Academic World Pledges Support For BCA
23 November 2018
Rt Hon Jeremy Wright
Secretary of State for Digital, Culture, Media and Sport
100 Parliament St.
London SW1A 2BQ
Dear Secretary of State,
As Heads of History Departments at UK universities, we are writing out of concern at the possible closure of a nationally-important scholarly institution.
The Black Cultural Archives (BCA) in Brixton has been an important part of the institutional landscape for historical study in Britain for decades, a position strengthened with the opening of its new building in 2014. It is the only national heritage centre in the country to collect, preserve and celebrate the history of the African and Caribbean community in Britain. It is uniquely trusted as a depositary for manuscripts and artefacts documenting the history of people of African origin in Britain. As a result it has a large archival collection documenting the history of individuals and organisations, of great and increasing value to historians interested in all aspects of the history of Britain. The standards of archival preservation are the very highest, equivalent to that used by the National Archives and British Library.
In addition to its role as an archive the Black Cultural Archives performs a vital educational role furthering the study of the role of the diverse people of African and Caribbean descent in Britain. It has strong partnerships with British universities and museums. The BCA has jointly curated exhibitions with the Victoria and Albert Museum. It collaborates on research projects with the Universities of Leeds and Surrey and University College London, jointly teaches a history module with King’s College London, and is a vital resource for students from dozens of universities. It attracts researchers from academic institutions from across the world, with connections to the Nelson Mandela Foundation and the US Smithsonian Institution amongst others.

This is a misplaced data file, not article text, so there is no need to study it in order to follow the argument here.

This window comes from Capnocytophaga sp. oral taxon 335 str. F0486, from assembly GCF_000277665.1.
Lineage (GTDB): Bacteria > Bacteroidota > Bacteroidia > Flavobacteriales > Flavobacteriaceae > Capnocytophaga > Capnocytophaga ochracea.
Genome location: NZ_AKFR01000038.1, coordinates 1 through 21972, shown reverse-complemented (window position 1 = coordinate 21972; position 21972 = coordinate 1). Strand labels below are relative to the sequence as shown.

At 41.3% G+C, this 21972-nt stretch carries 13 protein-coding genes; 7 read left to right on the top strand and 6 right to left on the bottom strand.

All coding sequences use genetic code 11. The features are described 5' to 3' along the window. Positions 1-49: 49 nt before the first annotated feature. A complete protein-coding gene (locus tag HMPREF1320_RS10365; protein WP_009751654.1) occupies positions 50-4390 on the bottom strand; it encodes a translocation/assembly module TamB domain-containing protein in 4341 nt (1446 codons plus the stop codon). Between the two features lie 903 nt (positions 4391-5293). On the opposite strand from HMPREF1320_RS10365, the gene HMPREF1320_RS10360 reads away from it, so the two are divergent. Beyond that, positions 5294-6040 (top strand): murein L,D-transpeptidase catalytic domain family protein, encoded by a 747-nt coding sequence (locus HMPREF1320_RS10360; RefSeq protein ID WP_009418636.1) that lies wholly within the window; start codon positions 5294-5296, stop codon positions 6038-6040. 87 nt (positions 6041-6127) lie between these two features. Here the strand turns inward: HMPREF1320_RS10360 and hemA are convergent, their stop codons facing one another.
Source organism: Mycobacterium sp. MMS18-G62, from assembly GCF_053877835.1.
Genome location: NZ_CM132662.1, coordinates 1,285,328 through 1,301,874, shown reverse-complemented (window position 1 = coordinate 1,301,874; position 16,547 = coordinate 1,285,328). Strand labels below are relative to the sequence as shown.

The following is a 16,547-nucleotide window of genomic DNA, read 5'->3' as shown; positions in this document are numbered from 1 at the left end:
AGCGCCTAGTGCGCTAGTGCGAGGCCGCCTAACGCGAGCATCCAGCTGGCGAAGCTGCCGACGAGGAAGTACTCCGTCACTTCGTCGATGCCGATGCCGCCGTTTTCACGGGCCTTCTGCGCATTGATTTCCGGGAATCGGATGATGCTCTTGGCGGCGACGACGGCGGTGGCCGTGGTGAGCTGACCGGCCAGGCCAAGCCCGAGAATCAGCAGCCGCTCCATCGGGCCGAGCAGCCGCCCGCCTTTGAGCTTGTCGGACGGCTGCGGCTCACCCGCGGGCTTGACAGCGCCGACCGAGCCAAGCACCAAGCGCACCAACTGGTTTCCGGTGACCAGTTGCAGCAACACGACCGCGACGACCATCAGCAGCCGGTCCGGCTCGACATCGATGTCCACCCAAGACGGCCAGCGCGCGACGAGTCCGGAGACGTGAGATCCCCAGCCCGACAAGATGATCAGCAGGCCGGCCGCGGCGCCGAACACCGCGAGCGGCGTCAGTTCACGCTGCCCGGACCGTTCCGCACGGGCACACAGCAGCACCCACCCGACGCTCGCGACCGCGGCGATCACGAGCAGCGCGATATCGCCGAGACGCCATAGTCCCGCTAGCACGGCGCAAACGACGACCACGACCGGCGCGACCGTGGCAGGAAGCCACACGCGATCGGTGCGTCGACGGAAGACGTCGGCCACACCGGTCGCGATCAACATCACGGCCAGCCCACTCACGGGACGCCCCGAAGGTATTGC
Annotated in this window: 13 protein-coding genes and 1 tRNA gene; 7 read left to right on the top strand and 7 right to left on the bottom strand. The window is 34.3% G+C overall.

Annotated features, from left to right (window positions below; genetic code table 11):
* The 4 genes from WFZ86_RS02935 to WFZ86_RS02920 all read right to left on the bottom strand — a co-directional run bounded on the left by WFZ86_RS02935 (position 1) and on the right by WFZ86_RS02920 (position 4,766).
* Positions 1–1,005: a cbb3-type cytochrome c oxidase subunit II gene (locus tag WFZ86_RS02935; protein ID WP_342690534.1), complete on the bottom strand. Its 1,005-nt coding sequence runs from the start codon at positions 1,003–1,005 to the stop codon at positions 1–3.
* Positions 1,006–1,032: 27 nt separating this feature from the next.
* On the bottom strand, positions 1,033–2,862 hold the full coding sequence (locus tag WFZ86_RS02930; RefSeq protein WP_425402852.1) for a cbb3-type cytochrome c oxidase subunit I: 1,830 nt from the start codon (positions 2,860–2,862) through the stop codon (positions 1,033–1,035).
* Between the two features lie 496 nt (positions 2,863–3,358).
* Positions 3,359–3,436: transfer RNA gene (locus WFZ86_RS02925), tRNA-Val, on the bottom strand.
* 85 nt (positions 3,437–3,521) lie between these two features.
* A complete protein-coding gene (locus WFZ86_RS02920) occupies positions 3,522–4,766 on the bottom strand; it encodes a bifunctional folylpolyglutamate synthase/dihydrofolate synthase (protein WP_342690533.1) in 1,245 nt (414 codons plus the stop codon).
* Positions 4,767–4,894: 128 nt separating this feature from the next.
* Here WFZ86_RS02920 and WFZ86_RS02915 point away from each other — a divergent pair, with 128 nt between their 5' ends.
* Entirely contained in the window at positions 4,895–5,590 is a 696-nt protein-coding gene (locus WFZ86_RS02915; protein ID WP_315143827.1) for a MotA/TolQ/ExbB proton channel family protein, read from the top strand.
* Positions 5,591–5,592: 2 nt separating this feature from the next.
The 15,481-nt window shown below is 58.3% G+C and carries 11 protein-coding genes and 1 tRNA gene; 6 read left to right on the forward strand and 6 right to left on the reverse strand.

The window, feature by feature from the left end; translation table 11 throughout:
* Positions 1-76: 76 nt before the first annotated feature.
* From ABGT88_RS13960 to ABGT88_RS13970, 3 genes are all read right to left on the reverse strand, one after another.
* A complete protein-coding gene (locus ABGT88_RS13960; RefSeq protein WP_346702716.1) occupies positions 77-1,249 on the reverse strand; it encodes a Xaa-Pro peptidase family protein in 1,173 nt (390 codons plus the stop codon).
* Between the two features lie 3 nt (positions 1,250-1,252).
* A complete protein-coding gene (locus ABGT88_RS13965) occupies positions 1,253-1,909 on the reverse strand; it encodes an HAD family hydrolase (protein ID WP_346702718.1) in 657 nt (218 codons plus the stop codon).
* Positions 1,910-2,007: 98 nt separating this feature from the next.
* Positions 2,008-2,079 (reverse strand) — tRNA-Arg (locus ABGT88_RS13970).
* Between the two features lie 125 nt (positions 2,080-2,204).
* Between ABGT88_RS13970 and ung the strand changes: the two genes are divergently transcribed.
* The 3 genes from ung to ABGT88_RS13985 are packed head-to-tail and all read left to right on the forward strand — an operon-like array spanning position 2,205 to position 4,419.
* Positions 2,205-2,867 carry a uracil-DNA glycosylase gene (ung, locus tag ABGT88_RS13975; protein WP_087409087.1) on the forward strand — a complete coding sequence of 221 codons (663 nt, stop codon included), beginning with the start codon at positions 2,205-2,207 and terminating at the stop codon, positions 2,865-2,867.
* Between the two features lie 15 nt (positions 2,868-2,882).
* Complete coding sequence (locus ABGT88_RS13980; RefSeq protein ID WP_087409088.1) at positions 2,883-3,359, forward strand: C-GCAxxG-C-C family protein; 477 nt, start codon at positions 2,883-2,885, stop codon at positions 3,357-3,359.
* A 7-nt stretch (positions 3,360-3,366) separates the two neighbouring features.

The BCA furthers scholarship on the history of Black Britain to the very highest academic standards, while nurturing a constant dialogue with Britain’s African and Caribbean communities. In that respect, it is the very model of what history should be about now: always insistent on academic rigour, but also looking outwards, engaged with a broader public and in doing so not afraid to ask difficult questions.
As you know, the BCA has been very successful at receiving short-term and capital funding, allowing it to open its current building and grow significantly over the last few years. However, a nationally significant institution such as the BCA needs long term funding, on the same kind of basis as other national museums and archives such as the National Archives, British Library or indeed many county or regional museums and art organisations which receive funding through the DCMS. With museums and libraries now being able to join the Arts Council’s National Portfolio, one possibility is to include BCA in the funding portfolio as a long-term means of supporting it.
We are writing to urge you to find a long-term means for funding the Black Cultural Archives. We’d appreciate hearing about your thoughts on BCA’s funding situation as soon as possible, so we can reassure colleagues anxious about the future of this vital partner for historical scholarship in the UK.